In 2004, World Vision Rwanda (WVR), in collaboration with Tulane University and the Rwanda School of Public Health, implemented a program to provide support through regular visits by an adult mentor to youth living without adult care. After completion of baseline quantitative and qualitative research, WVR implemented the program in two areas of a province in southwestern Rwanda. Over an 18-month period, 156 trained adult mentors visited and supported 441 youth-headed households. The mentor training covered key aspects of child development and skills for addressing key psychosocial issues that were identified through the baseline research. Specifically, the training addressed how to engage the youth household heads in discussion and problem-solving, and how to serve as caring and interested adults. Mentors were also trained in how to interact with youth in other ways, such as playing with younger children, providing fun and recreational activities for older youth, and giving praise and encouragement. As noted in this brief, barriers to community support and negative attitudes about orphans uncovered by the baseline research were also addressed in the training.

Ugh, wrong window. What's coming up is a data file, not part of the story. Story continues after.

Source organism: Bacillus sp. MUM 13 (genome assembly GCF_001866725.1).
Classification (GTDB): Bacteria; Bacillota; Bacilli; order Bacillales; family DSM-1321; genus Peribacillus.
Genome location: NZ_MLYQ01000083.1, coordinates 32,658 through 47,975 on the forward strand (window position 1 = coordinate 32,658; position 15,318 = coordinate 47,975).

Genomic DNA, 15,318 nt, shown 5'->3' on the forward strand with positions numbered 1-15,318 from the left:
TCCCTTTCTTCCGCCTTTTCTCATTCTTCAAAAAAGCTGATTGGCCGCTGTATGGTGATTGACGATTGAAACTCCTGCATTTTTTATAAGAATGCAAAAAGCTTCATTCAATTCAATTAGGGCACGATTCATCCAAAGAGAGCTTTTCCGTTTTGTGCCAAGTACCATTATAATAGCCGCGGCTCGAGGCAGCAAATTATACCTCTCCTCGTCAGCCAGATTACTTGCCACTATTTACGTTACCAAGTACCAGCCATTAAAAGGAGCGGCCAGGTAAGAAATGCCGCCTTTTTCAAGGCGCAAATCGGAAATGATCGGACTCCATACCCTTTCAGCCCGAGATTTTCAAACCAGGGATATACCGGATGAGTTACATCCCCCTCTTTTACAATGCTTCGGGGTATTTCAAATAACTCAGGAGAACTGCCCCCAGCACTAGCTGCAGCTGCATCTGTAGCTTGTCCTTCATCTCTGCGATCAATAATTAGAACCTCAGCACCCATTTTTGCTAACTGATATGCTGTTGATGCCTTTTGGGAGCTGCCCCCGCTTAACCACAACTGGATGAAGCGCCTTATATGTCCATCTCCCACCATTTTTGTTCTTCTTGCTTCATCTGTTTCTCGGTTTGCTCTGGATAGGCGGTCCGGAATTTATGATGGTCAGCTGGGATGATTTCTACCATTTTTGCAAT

Brown, Lisanne, Tonya R. Thurman, Edward Kalisa, Janet C. Rice, Jean de Dieu Bizimana, Neil W. Boris, Leslie M. Snider, and Joseph Ntaganira. 2007. "Supporting volunteer mentors: Insights from a mentorship program for youth-headed households in Rwanda," Horizons Research Summary. Washington, DC: Population Council.